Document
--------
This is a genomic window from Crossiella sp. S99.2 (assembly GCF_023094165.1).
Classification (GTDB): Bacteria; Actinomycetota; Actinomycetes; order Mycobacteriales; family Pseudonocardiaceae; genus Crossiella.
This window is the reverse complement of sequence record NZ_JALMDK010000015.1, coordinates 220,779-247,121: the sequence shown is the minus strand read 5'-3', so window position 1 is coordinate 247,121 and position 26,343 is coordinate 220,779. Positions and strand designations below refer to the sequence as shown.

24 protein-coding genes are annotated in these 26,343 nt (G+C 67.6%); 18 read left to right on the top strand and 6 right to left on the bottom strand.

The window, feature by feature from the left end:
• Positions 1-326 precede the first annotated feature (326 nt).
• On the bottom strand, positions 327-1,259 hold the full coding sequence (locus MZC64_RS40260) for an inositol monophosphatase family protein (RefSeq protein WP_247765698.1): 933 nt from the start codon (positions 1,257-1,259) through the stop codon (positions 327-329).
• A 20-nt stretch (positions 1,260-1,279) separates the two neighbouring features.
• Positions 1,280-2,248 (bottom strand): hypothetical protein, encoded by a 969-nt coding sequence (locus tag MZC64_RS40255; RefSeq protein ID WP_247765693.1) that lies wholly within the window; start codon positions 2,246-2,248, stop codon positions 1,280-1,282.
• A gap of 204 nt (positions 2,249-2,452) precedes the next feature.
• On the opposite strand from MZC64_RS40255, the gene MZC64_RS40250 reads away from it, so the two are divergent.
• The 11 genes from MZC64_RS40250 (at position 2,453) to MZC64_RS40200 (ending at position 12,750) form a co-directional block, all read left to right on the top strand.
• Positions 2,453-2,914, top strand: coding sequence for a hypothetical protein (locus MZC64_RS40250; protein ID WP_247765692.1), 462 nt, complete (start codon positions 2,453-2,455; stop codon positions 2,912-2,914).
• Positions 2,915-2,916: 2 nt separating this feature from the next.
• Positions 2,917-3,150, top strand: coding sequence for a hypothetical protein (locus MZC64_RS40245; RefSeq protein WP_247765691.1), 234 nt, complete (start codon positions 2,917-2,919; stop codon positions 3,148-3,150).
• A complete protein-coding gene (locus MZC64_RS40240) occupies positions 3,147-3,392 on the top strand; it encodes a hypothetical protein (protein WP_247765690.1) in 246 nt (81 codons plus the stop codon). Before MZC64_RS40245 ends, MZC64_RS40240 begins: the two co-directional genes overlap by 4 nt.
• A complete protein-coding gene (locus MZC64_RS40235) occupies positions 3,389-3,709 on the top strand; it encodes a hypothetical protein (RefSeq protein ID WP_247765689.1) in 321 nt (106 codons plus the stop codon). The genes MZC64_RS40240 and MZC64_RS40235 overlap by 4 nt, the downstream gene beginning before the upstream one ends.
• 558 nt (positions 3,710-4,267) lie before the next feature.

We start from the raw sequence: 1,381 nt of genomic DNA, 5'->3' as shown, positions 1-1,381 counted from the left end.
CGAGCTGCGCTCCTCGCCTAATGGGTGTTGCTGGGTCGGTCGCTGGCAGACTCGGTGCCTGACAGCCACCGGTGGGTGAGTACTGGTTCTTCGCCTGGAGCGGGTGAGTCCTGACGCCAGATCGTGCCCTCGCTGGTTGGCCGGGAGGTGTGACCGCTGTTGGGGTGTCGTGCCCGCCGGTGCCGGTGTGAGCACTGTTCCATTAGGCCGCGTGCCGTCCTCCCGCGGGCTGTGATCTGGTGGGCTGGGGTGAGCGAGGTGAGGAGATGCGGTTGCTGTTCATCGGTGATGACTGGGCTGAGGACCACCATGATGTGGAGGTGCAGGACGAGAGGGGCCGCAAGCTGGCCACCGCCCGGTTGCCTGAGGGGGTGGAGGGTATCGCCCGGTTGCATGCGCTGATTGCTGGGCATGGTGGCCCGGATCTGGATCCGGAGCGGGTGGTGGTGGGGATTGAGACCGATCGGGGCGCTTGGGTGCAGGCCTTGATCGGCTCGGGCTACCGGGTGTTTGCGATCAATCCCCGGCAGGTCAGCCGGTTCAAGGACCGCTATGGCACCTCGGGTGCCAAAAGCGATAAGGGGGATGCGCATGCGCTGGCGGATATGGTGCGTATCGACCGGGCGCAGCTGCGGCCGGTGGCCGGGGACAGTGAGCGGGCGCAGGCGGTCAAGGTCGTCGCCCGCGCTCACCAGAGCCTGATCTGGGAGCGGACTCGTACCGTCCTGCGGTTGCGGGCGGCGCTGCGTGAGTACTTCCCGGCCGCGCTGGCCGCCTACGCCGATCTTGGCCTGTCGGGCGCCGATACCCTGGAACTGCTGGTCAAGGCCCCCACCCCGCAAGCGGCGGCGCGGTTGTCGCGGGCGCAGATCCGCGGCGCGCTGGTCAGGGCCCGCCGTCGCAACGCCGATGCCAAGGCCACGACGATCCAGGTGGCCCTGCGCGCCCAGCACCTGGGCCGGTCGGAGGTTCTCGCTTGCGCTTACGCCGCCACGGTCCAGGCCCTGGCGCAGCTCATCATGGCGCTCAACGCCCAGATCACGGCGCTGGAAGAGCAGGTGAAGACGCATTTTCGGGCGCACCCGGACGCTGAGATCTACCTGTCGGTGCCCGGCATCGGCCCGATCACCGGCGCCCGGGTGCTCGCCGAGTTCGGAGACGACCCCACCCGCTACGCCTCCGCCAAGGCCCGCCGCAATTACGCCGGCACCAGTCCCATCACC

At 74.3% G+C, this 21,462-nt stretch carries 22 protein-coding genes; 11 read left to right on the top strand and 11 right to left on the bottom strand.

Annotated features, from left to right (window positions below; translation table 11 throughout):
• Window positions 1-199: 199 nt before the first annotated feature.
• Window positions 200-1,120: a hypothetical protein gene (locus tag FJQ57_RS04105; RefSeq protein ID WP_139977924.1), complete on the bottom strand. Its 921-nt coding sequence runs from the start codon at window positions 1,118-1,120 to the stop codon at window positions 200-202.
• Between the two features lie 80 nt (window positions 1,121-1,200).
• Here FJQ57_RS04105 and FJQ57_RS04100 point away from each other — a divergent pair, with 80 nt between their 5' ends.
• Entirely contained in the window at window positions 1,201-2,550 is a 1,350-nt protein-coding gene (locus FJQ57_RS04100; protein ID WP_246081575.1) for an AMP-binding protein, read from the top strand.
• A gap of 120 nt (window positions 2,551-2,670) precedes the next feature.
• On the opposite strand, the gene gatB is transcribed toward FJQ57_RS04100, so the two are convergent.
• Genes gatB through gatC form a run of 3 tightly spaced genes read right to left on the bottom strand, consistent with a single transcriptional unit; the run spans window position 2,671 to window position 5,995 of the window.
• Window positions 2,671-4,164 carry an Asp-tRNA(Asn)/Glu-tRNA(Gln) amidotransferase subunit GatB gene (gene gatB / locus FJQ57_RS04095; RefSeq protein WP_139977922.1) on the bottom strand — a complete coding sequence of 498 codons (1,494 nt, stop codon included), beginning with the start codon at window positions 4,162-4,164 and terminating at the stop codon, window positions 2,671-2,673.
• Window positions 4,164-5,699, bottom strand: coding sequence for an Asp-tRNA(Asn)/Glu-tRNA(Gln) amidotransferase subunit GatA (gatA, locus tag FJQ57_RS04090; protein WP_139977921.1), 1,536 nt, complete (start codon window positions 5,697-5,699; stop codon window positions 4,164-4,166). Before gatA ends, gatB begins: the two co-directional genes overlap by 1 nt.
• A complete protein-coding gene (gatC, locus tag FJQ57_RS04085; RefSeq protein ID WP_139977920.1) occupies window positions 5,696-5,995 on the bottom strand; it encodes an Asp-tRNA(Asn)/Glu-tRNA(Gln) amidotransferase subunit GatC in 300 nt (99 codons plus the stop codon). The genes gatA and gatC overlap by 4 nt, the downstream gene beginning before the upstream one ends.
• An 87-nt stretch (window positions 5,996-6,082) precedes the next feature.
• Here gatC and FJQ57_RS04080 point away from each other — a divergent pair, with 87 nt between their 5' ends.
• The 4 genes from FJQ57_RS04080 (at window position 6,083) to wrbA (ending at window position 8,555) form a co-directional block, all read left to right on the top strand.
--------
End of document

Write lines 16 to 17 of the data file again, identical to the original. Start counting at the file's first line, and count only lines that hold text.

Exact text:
• A complete protein-coding gene (locus MZC64_RS40240) occupies positions 3,147-3,392 on the top strand; it encodes a hypothetical protein (protein WP_247765690.1) in 246 nt (81 codons plus the stop codon). Before MZC64_RS40245 ends, MZC64_RS40240 begins: the two co-directional genes overlap by 4 nt.
• A complete protein-coding gene (locus MZC64_RS40235) occupies positions 3,389-3,709 on the top strand; it encodes a hypothetical protein (RefSeq protein ID WP_247765689.1) in 321 nt (106 codons plus the stop codon). The genes MZC64_RS40240 and MZC64_RS40235 overlap by 4 nt, the downstream gene beginning before the upstream one ends.